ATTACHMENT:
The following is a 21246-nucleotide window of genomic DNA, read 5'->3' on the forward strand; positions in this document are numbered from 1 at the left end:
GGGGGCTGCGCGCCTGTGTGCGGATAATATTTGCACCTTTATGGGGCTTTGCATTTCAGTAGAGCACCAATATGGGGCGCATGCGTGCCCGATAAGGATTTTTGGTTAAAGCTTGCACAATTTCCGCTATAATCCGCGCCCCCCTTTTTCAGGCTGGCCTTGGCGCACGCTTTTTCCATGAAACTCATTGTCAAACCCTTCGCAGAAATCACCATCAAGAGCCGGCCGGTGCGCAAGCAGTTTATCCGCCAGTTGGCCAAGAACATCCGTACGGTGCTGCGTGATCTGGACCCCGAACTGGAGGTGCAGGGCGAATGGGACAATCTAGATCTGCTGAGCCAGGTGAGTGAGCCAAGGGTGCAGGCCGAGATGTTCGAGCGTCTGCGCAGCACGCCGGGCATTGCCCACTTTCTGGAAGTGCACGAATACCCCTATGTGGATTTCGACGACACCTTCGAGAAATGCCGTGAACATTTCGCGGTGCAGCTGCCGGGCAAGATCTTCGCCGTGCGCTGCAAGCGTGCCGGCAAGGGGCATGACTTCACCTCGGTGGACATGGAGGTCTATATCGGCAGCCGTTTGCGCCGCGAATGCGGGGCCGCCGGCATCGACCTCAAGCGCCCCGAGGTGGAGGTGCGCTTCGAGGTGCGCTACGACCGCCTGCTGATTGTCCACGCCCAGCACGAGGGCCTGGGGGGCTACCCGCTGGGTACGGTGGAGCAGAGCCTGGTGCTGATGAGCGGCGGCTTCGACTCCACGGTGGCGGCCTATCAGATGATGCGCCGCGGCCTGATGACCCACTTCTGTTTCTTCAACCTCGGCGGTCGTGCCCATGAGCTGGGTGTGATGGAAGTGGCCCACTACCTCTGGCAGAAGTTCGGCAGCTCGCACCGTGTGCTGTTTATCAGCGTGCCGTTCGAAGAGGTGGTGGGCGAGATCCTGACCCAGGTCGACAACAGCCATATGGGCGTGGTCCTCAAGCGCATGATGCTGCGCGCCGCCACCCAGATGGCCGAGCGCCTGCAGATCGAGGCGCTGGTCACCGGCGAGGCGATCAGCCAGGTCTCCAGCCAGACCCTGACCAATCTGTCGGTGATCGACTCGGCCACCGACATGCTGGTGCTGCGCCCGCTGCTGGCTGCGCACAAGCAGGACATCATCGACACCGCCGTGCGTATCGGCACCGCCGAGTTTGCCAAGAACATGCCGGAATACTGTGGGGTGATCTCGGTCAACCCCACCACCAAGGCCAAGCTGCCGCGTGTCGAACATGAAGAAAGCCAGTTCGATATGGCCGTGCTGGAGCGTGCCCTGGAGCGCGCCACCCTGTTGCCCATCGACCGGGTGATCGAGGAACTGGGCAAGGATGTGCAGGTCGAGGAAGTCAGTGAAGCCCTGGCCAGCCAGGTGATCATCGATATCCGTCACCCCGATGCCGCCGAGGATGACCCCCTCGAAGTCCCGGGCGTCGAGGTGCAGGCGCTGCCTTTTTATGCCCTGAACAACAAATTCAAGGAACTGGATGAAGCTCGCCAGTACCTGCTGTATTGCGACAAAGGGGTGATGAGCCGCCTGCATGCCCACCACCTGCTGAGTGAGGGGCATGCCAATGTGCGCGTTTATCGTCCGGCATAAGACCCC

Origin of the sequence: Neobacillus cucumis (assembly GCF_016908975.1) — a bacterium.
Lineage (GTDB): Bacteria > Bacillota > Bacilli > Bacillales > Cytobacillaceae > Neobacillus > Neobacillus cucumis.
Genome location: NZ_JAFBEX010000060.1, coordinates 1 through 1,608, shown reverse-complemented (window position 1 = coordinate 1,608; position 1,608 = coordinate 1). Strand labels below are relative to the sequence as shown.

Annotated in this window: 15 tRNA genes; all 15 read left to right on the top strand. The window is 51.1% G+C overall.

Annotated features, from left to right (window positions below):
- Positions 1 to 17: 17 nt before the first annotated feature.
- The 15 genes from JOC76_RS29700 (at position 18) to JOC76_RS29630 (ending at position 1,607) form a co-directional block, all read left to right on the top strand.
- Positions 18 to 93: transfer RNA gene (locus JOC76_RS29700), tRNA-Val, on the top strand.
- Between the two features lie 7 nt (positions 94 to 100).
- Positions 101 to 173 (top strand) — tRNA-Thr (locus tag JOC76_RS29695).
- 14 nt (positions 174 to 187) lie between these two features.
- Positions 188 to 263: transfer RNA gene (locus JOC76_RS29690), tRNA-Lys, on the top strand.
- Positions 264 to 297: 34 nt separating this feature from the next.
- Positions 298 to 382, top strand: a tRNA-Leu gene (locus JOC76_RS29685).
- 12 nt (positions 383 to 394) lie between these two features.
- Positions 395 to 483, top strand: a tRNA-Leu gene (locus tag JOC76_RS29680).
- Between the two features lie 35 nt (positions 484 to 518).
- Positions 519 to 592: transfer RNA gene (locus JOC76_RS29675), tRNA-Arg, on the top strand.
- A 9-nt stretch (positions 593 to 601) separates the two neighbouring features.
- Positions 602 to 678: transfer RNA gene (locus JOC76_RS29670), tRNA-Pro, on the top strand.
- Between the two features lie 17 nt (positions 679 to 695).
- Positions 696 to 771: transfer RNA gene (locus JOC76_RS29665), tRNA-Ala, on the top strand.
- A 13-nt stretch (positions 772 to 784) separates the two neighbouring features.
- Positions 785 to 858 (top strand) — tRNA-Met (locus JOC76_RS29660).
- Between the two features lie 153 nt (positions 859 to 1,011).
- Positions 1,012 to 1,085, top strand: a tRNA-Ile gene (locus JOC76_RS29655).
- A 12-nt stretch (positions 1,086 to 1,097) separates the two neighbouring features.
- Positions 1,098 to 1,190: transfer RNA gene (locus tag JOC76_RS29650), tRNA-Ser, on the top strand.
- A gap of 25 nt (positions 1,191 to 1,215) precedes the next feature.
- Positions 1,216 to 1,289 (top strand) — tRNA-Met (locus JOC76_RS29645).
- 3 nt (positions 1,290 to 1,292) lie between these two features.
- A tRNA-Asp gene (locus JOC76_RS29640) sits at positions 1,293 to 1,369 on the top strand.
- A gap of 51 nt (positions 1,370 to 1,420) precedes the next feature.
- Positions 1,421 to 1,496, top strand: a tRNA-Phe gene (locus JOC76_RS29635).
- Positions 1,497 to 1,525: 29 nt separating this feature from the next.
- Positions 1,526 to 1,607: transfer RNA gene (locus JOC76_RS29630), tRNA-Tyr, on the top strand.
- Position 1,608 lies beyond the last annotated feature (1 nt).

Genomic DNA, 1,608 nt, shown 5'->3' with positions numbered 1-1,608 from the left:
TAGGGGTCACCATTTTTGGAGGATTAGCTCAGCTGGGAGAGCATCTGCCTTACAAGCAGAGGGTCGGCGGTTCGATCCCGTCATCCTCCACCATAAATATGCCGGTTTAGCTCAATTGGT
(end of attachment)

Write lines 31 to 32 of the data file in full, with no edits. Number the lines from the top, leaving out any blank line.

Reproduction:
- A gap of 25 nt (positions 1,191 to 1,215) precedes the next feature.
- Positions 1,216 to 1,289 (top strand) — tRNA-Met (locus JOC76_RS29645).